Off we went for a day trip southeast of Phoenix, met the lovely couple and cemented the arrangements. It’s always nice to meet homeowners in person before a house sit.
A Bit of Fun
We previously shared that we had finally met another couple who did full-time house sitting. That’s not as easy as it sounds. House sitters are always house sitting and who knows where? But here we were just across town from them. What luck!
A few calls later and arrangements were set for dinner and libations. Oh, what a great time we had talking shop with them. It helped that both of them were hilarious and great story tellers. What a treat, an unexpected one at that.
On the House Sitting Front
We agreed to a few house sits in and around Sonoma for most of February and March. Then, we’d be in Southern Oregon for a six-week house sit in the mountains. All this takes a lot of coordination. Thankfully we had plenty of time for that – no pets under our care.
Before we knew it, the week was over, and it was time get back to Oregon. We won’t describe much scenery here – how much does the desert change in six days? Yes, it looked just the same to us, too.
It’s Time to Go
Our chosen route went back to Kingman and north from there towards Hoover Dam. The Colorado River, south of the Dam, was flowing close to the highway.
Every so often you could see evidence of a river, cliffs carved into stone mountains, trees along the water. But you couldn’t see the water as the canyon was far below highway level.
The further north you go, the closer you get to the river, and the canyons in the mountains get steeper and more exciting. Hundreds of highway signs along the way try to get you off course: “Turn Here – Grand Canyon ahead – only 50 minutes to the Canyon – last chance.” Another time we’ll say yes. This time we had to keep going.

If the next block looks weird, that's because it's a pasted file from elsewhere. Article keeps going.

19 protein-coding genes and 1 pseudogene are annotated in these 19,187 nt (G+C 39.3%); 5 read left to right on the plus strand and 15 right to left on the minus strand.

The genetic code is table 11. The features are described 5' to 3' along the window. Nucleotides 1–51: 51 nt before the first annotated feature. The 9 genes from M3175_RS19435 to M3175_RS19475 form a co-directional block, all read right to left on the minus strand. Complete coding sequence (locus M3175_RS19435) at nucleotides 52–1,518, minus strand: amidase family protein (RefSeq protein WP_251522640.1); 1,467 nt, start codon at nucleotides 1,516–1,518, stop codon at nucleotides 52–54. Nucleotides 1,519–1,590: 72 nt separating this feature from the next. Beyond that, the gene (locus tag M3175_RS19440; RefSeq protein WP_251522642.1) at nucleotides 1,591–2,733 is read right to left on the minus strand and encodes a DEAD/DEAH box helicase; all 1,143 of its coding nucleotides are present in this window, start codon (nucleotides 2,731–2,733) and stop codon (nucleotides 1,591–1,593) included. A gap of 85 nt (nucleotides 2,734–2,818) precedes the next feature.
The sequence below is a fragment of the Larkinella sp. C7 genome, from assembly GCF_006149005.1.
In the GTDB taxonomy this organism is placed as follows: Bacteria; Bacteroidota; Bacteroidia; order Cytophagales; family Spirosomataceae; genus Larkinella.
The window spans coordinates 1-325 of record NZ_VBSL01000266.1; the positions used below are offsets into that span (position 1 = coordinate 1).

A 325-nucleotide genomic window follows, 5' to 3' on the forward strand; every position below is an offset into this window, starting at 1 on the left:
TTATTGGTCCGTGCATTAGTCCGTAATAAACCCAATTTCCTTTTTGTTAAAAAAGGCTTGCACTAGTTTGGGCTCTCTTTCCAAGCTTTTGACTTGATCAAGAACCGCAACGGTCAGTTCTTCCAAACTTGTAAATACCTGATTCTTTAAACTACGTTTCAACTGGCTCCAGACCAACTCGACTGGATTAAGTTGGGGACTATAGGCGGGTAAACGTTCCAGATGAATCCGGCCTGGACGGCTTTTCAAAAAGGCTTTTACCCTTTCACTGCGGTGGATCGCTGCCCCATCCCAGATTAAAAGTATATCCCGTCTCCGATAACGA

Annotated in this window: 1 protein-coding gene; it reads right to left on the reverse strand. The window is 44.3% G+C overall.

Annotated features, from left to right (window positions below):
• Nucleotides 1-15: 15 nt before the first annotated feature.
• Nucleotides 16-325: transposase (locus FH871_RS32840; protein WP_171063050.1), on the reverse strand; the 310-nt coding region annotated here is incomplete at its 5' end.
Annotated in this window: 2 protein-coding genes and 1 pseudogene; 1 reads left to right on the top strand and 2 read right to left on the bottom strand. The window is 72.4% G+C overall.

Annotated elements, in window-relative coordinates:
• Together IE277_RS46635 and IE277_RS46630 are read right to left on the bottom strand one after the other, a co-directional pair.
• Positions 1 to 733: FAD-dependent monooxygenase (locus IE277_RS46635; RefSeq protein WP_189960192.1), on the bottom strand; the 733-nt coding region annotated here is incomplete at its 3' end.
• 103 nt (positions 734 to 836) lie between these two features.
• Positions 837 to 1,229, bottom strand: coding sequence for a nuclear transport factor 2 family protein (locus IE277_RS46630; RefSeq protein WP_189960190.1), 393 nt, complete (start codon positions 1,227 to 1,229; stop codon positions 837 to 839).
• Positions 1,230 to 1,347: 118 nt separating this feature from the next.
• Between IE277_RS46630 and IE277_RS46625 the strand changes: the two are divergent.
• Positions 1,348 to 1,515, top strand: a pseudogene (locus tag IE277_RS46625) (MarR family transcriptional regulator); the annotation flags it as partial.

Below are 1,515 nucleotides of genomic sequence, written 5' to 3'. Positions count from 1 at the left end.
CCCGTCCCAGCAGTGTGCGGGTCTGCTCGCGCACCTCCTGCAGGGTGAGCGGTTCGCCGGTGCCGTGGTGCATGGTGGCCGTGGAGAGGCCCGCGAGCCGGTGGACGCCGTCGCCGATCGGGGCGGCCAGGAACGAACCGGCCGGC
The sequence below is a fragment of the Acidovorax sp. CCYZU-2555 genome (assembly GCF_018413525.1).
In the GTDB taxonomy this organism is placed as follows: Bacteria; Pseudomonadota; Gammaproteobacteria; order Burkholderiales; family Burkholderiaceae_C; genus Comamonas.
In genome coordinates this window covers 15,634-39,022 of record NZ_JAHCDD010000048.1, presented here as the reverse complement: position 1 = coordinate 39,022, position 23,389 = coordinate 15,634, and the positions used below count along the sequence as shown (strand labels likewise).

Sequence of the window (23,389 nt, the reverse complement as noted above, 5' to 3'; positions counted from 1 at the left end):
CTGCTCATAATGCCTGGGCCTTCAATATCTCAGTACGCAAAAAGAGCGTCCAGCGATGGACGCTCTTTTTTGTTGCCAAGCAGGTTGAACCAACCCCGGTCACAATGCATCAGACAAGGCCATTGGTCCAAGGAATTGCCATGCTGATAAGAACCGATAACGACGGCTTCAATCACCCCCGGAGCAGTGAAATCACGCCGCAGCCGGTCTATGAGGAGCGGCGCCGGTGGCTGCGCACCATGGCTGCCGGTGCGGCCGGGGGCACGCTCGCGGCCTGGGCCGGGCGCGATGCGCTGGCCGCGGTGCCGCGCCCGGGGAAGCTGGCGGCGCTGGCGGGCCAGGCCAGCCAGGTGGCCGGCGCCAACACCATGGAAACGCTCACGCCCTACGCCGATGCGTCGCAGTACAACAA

We got 500 feet into Nevada, changed our clocks, and turned off the highway towards the dam.
Welcome to Hoover Dam!
Our first stop was the new bridge, dedicated to Pat Tillman, the soldier, and footballer. It’s an impressive bridge, modern looking, way up over the river, so high the dam looks a bit small. It’s not easy to make the Hoover Dam look small. But the bridge is that high.
We ended up thinking the fascinating part of that bridge would have been watching the construction. Other than that, it’s just a road that happens to be in a spectacular spot, high up in the air.
Grasping the size of this complex is hard. A lot of it is built into the mountain, invisible from up here on the bridge. Of course, nothing looks big next to a mountain range. To us, it looked large, yes of course, but mostly it felt powerful, strong. No doubt it is.